CHICAGO – At the end of the 1960s, the Blackhawks weren’t playing the way they had at the beginning of the decade.
The 1961 Stanley Cup title seemed a long way away when the team went 34-33-9 to finish last in the NHL’s East Division, which featured the “Original Six” teams in the league. Because of that, the Blackhawks missed the playoffs for the first time since 1958.
That offseason, the team was able to pick up a goaltender from the Montreal Canadiens in the intraleague draft, getting him for $25,000. It seemed like a simple pick-up at the time, but it would be a move that would have an incredible impact on the franchise for years to come.
It’s a legacy that’s been talked about since Tony Esposito’s death at the age of 78 Tuesday after a short battle with pancreatic cancer.
Starting with that first season in 1969-1970, the goaltender changed the trajectory of the franchise, as his 15 shutouts and 2.17 goals-against average helped the Blackhawks improve from 77 to 99 points. They’d make it to the Final Four of the NHL playoffs that season as Esposito was the Calder and Vezina Trophy winner.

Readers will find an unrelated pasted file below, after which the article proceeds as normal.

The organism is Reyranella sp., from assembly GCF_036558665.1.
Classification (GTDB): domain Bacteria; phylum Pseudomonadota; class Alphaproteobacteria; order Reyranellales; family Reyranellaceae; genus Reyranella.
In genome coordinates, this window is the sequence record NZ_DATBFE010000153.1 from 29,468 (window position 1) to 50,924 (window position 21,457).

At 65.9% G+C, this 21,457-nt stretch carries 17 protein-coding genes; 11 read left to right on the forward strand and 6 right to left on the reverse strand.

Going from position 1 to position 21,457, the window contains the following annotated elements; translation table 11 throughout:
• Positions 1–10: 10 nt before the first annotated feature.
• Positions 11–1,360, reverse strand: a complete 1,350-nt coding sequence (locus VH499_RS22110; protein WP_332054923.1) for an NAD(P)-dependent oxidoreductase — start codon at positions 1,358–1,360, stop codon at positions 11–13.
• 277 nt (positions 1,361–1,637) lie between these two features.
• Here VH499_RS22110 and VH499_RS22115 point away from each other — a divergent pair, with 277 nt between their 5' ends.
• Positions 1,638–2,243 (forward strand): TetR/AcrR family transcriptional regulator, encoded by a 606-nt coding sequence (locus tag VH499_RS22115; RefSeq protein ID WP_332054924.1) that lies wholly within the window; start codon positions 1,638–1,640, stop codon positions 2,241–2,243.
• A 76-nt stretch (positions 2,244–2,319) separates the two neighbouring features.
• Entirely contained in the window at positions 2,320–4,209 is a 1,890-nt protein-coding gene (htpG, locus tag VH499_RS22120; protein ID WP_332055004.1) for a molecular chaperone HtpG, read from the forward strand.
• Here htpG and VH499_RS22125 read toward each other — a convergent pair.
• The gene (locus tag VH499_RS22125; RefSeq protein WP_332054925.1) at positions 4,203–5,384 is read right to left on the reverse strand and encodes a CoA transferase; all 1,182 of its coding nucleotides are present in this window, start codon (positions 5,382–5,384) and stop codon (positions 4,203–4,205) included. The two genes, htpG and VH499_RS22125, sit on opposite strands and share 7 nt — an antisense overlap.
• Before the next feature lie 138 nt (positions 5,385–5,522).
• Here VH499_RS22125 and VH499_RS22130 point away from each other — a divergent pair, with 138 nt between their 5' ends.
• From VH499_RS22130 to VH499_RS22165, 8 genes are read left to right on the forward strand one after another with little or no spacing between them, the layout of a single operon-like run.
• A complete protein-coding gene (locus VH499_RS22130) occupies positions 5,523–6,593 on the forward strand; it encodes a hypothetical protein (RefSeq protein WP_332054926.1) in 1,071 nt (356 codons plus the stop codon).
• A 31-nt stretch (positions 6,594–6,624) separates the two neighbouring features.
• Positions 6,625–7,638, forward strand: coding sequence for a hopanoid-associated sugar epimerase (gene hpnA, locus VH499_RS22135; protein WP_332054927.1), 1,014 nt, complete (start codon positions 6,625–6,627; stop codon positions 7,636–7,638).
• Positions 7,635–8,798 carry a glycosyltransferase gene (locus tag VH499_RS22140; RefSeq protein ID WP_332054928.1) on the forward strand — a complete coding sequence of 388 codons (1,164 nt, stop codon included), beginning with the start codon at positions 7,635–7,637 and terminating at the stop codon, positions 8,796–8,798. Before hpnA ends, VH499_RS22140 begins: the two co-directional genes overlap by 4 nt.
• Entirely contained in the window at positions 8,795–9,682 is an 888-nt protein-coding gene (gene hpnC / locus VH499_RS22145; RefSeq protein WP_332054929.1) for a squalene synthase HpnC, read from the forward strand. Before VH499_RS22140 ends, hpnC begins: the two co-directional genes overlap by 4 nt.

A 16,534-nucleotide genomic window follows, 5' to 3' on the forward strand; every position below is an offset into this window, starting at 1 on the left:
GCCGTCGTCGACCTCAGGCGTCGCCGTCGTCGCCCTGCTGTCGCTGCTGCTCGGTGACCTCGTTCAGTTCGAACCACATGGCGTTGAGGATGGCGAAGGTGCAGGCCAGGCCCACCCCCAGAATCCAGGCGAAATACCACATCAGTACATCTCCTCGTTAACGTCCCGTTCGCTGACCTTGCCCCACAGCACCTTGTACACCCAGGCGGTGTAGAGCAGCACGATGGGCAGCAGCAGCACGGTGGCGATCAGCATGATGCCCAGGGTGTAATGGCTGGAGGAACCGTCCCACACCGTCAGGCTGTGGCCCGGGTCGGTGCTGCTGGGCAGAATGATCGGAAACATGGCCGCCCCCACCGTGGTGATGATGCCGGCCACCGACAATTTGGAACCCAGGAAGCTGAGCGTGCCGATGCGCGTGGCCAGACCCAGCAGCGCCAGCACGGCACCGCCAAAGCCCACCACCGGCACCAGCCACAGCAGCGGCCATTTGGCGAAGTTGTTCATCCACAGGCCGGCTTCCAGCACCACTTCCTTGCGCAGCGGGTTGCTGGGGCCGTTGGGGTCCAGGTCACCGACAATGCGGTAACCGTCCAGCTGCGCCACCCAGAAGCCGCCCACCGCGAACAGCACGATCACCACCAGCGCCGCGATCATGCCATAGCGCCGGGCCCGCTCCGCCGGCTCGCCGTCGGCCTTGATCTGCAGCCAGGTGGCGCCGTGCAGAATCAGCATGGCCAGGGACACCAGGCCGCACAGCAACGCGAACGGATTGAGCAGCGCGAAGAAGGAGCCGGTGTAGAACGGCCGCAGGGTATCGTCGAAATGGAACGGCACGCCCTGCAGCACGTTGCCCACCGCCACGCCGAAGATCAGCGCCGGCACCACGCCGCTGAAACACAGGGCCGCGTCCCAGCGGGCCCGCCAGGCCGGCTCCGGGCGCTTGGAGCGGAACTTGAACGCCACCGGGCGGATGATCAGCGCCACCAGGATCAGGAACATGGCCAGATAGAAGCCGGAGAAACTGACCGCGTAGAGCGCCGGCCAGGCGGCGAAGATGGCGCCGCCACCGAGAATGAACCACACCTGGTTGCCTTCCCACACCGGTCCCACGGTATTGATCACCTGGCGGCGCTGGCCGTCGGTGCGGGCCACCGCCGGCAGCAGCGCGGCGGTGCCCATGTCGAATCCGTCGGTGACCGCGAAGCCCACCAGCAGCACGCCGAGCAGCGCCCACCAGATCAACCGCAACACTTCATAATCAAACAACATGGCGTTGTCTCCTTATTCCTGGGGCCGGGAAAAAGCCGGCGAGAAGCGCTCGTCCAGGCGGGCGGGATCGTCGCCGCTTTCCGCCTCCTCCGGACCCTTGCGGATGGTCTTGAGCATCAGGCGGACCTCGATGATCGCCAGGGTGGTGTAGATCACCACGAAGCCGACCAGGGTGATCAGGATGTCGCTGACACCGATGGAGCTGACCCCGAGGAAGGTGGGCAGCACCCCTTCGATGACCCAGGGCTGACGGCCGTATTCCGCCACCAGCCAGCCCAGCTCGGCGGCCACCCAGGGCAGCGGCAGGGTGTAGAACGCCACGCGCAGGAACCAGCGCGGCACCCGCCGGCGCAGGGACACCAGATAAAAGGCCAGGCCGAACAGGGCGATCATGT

He’d help the team back to the Stanley Cup Final for the first time in ten years in 1971 and would do so again in 1973, and until his retirement in 1984 the Blackhawks made the playoffs every single season. Esposito’s 418 wins in goal along with his 74 shoutouts remain the best in franchise history as he finished with three Vezina Trophies along with six All-Star appearances.
That earned Esposito a spot in the Hockey Hall of Fame, which he was elected to in 1988, which was the same year he had his No. 35 retired by the Blackhawks.
Yet his time with the franchise didn’t end after his retirement, as Esposito had another era with the franchise that began in 2008.
With the team taking on a new direction, the goaltender along with a few others returned to the team as ambassadors. They were visible around the United Center along with other marquee games for the team at the end of the 2000s then in the 2010s, when the Blackhawks won three Stanley Cups.
Larry Hawley had this tribute to Esposito’s career in Chicago on Wednesday’s WGN News Now at 3 PM, and you can watch it in the video above.